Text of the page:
The Arizona Wildcats locked up Adia Barnes for the potential in the course of their magical run to the national championship activity, and now we know how substantially it expense to do so.
Very a bit, though continue to not virtually as substantially as some of the prime coaches in women’s faculty basketball.
Barnes’ 5-calendar year agreement extension, by way of the 2025-26 year, will fork out her $3.345 million over the existence of the deal. She’ll make $580,000 in 2021-22, an raise of 34 percent from her $432,500 salary whilst major the UA to its first-ever Remaining 4 and approximately profitable a national title.
Barnes will make $620,000 in 2022-23, $650,000 in 2023-24, $725,000 in 2024-25 and $770,000 in 2025-26. She created $235,000 in her initially period, in 2016-17.
The $669,000 normal, although a significant increase for Barnes, continue to places her at the rear of several of the game’s top coaches. Oregon’s Kelly Graves gained $1 million for the 2020-21 time, not together with COVID-similar income reductions, when South Carolina’s Dawn Staley ($1.6 million), Baylor’s Kim Mulkey ($2.27 million) and Connecticut’s Geno Auriemma ($2.4 million) have every been building seven figures for a though.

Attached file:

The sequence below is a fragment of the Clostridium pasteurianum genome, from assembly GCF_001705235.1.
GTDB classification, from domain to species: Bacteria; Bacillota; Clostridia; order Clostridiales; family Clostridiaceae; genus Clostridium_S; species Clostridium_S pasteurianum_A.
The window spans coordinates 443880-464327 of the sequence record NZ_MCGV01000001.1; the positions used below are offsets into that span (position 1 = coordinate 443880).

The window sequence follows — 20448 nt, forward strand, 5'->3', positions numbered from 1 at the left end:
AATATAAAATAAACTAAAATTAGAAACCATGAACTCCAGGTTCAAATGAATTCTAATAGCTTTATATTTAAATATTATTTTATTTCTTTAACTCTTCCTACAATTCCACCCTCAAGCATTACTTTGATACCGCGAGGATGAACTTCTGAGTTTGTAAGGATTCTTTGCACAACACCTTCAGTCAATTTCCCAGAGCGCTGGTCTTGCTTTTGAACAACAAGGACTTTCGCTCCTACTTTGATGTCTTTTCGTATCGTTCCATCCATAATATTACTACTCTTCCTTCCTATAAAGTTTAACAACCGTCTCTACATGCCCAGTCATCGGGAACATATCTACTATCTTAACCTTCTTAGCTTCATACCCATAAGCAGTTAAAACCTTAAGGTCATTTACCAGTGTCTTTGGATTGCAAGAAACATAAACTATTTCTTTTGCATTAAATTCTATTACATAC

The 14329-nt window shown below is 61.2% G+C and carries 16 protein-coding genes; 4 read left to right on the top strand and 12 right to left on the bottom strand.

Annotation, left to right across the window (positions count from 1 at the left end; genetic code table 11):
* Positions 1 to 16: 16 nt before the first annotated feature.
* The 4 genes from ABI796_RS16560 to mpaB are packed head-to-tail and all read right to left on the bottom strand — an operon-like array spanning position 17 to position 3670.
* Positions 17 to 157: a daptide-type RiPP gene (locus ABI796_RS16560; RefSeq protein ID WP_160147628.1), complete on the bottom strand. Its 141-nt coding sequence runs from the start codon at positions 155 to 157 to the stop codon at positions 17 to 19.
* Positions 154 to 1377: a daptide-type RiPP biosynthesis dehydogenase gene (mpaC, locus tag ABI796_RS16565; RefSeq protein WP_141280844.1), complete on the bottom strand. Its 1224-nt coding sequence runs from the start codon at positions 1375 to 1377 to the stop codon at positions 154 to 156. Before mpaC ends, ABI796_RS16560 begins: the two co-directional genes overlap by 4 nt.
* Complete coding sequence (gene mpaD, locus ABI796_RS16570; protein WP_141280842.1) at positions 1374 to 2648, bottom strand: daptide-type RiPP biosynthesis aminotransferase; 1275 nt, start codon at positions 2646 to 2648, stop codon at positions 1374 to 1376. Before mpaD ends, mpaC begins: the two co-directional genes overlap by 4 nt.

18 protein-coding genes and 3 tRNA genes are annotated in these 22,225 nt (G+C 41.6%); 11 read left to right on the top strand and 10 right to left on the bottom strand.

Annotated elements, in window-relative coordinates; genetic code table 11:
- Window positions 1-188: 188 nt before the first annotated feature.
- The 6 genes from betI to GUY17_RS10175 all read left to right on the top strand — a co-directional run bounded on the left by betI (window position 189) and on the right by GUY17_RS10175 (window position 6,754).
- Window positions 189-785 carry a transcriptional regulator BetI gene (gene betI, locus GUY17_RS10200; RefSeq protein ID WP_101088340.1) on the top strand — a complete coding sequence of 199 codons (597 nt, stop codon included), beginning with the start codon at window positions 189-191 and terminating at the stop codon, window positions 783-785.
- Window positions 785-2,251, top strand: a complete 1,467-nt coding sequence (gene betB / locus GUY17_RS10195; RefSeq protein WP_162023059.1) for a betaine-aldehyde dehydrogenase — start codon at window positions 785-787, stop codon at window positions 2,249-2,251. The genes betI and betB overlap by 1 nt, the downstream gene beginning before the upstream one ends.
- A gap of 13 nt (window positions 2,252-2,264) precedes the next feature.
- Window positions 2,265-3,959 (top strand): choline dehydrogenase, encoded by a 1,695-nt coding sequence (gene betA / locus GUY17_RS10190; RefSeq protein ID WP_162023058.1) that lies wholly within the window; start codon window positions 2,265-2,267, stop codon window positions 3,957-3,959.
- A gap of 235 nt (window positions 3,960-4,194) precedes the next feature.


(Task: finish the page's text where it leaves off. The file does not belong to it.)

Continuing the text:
It wasn’t just Barnes’ income that went up a whole lot in the new deal, which is predicted to be permitted by the Arizona Board of Regents for the duration of its up coming assembly April 14-16. If she were to depart Arizona for one more work in advance of the close of the 2021-22 year she’d owe the faculty $1 million, a figure that drops to $700,000 in 2022-23, $300,000 in 2023-24 and $100,000 in 2024-25.
Barnes’ buyout, if she were to be fired without having cause, is 60 p.c of her remaining agreement.
There’s also a penalty clause in there—call it the Sean Miller clause?—that she would owe the school $100,000 if she commits any NCAA or Pac-12 violations and would have to fork out back again any incentives that arrived from wins or championships vacated because of to these kinds of violations.